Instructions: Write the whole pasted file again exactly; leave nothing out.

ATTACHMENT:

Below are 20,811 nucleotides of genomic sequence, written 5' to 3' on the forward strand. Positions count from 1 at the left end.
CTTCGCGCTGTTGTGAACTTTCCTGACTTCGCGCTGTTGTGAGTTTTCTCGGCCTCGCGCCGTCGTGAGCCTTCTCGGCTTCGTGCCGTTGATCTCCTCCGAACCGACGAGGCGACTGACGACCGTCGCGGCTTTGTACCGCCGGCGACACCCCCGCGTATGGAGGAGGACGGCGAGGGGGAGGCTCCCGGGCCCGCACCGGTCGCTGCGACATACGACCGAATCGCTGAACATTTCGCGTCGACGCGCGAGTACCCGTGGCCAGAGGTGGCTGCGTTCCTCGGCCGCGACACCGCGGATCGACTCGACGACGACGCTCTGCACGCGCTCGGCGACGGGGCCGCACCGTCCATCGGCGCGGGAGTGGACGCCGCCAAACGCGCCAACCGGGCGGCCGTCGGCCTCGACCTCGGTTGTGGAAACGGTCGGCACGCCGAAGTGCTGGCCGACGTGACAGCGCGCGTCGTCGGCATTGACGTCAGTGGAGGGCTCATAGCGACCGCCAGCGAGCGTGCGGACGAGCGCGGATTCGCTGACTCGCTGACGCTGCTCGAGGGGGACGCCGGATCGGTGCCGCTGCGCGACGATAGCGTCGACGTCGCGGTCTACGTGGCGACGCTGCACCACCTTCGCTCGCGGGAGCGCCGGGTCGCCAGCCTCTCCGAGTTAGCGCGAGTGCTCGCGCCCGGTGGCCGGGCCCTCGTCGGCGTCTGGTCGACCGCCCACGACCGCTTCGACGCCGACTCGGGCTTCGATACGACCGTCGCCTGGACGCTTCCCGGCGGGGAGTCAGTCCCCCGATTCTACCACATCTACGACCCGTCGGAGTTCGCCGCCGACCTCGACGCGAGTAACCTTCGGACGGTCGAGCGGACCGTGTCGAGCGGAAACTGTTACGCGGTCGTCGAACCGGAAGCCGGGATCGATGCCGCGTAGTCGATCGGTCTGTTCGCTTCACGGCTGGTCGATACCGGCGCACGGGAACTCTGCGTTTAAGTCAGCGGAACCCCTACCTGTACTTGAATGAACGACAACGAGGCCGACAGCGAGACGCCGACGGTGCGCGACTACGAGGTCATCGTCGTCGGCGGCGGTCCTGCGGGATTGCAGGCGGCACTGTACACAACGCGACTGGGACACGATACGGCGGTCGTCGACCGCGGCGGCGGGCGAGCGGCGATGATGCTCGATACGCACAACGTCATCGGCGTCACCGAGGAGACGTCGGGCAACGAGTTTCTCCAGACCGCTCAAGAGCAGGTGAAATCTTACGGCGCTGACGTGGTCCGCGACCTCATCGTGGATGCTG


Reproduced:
Below are 20,811 nucleotides of genomic sequence, written 5' to 3' on the forward strand. Positions count from 1 at the left end.
CTTCGCGCTGTTGTGAACTTTCCTGACTTCGCGCTGTTGTGAGTTTTCTCGGCCTCGCGCCGTCGTGAGCCTTCTCGGCTTCGTGCCGTTGATCTCCTCCGAACCGACGAGGCGACTGACGACCGTCGCGGCTTTGTACCGCCGGCGACACCCCCGCGTATGGAGGAGGACGGCGAGGGGGAGGCTCCCGGGCCCGCACCGGTCGCTGCGACATACGACCGAATCGCTGAACATTTCGCGTCGACGCGCGAGTACCCGTGGCCAGAGGTGGCTGCGTTCCTCGGCCGCGACACCGCGGATCGACTCGACGACGACGCTCTGCACGCGCTCGGCGACGGGGCCGCACCGTCCATCGGCGCGGGAGTGGACGCCGCCAAACGCGCCAACCGGGCGGCCGTCGGCCTCGACCTCGGTTGTGGAAACGGTCGGCACGCCGAAGTGCTGGCCGACGTGACAGCGCGCGTCGTCGGCATTGACGTCAGTGGAGGGCTCATAGCGACCGCCAGCGAGCGTGCGGACGAGCGCGGATTCGCTGACTCGCTGACGCTGCTCGAGGGGGACGCCGGATCGGTGCCGCTGCGCGACGATAGCGTCGACGTCGCGGTCTACGTGGCGACGCTGCACCACCTTCGCTCGCGGGAGCGCCGGGTCGCCAGCCTCTCCGAGTTAGCGCGAGTGCTCGCGCCCGGTGGCCGGGCCCTCGTCGGCGTCTGGTCGACCGCCCACGACCGCTTCGACGCCGACTCGGGCTTCGATACGACCGTCGCCTGGACGCTTCCCGGCGGGGAGTCAGTCCCCCGATTCTACCACATCTACGACCCGTCGGAGTTCGCCGCCGACCTCGACGCGAGTAACCTTCGGACGGTCGAGCGGACCGTGTCGAGCGGAAACTGTTACGCGGTCGTCGAACCGGAAGCCGGGATCGATGCCGCGTAGTCGATCGGTCTGTTCGCTTCACGGCTGGTCGATACCGGCGCACGGGAACTCTGCGTTTAAGTCAGCGGAACCCCTACCTGTACTTGAATGAACGACAACGAGGCCGACAGCGAGACGCCGACGGTGCGCGACTACGAGGTCATCGTCGTCGGCGGCGGTCCTGCGGGATTGCAGGCGGCACTGTACACAACGCGACTGGGACACGATACGGCGGTCGTCGACCGCGGCGGCGGGCGAGCGGCGATGATGCTCGATACGCACAACGTCATCGGCGTCACCGAGGAGACGTCGGGCAACGAGTTTCTCCAGACCGCTCAAGAGCAGGTGAAATCTTACGGCGCTGACGTGGTCCGCGACCTCATCGTGGATGCTG